Social Security Disability Insurance (SSDI) allows ex-workers to take care of their impairments while earning a monthly benefit. It's easy to slip up, though, and make the below mistakes. Read on and be warned so that you can avoid these blunders.
Earning money while you wait – It can take time to get through the SSDI process, and many claimants decide to take a job while they wait. Unfortunately, the Social Security Administration (SSA) will deny benefits if the claimant is still working. You must not be working when you apply and while you wait to hear back from the SSA. However, once you are approved for benefits, you can work in some situations if you earn less than the limit imposed by the SSA.
Misunderstanding the one-year rule – To qualify for benefits, claimants must be unable to perform work for at least a year. However, the rest of the rule goes on to say that you can also be unable to work for a year in the future. That means you don't have to wait a year to apply. You do, however, prove that you have an impairment that is expected to last a year, has lasted a year, or a combination of those.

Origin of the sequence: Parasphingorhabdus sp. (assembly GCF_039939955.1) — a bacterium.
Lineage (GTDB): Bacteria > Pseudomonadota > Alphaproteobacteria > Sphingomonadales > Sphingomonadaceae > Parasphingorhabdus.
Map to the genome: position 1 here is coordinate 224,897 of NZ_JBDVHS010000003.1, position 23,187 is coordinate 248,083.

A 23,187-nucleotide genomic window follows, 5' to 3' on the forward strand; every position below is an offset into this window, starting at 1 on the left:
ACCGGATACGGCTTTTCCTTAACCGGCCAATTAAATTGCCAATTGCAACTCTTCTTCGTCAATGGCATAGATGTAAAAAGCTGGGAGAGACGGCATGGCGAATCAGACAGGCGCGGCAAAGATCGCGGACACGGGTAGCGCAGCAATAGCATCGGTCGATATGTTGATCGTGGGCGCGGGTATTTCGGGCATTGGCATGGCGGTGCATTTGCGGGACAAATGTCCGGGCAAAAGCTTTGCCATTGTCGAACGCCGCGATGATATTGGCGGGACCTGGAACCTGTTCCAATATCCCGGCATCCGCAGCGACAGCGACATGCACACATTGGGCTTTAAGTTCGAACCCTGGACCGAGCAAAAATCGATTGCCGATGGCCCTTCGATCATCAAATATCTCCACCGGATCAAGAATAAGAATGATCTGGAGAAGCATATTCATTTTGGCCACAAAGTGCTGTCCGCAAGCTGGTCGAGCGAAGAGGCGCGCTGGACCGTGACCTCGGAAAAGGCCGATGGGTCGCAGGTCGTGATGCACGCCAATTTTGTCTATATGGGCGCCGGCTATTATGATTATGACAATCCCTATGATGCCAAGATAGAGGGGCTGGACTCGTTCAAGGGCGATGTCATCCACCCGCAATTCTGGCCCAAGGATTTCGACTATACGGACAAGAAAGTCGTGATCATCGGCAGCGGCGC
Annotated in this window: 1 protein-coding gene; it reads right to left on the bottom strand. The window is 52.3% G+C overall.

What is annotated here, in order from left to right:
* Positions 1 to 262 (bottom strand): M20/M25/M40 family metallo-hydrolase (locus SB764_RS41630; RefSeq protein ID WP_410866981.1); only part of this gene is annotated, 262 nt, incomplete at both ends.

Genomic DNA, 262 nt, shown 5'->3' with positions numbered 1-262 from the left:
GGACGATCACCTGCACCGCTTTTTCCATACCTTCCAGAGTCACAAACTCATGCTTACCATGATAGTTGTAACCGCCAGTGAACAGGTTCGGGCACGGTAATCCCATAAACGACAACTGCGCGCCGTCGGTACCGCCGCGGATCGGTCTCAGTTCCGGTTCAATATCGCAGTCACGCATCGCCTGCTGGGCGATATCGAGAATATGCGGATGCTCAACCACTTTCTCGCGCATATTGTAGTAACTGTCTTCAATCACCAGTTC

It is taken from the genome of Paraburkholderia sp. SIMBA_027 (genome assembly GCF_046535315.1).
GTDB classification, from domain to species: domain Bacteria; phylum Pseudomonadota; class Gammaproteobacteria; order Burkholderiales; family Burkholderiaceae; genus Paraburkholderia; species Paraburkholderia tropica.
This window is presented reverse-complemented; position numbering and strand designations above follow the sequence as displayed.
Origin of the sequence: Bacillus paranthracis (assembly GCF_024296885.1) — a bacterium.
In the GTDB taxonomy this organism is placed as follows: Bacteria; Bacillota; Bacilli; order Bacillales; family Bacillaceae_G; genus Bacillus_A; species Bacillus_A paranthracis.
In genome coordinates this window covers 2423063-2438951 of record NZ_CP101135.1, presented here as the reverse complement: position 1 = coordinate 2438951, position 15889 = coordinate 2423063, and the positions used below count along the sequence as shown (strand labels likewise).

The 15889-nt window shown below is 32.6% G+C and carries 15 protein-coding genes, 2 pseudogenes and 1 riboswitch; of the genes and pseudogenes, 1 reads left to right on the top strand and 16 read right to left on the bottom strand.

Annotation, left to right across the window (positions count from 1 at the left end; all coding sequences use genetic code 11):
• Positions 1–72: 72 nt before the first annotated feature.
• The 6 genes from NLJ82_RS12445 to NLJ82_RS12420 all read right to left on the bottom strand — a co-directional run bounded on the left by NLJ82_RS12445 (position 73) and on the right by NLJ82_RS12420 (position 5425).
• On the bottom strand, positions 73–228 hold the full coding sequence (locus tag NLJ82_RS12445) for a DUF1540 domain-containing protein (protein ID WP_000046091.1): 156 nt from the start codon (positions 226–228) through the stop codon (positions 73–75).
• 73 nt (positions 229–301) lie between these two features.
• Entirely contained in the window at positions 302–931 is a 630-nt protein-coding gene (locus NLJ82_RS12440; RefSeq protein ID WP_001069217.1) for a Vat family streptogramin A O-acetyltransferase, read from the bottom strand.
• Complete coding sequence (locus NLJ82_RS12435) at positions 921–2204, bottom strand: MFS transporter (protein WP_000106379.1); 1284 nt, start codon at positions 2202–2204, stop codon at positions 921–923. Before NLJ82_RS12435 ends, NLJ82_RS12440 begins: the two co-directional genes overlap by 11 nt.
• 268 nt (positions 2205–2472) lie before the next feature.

Not using care when applying – The SSA application for benefits is lengthy and it asks claimants for a lot of information. However, you must keep in mind that the SSA has literally no information about your condition except what is on the application at this point. To ensure the application is complete, accurate, and fully explains your impairments, consider asking a Social Security lawyer for help. They understand how to fill out the application so that you are more likely to be approved for benefits the first time.
Giving up when turned down – Unfortunately, the SSA turns down a great many claimants for SSDI benefits. In fact, you might as well expect to be turned down and refuse to be disappointed when it happens. Instead of giving up when you receive that denial letter in the mail, take advantage of the appeal opportunity.
To help you get your benefits approved at the appeal, speak to a Social Security lawyer. You don't have to pay the lawyer up front. Claimants pay the lawyer out of the back pay that comes along with their first month's benefit payment.
A Social Security lawyer will investigate why the SSA turned you down and work on proving that you need benefits at the appeal hearing. They will help you as you appear at the hearing and explain to the hearing officer why you should be approved. To find out more, speak to a Social Security attorney.Share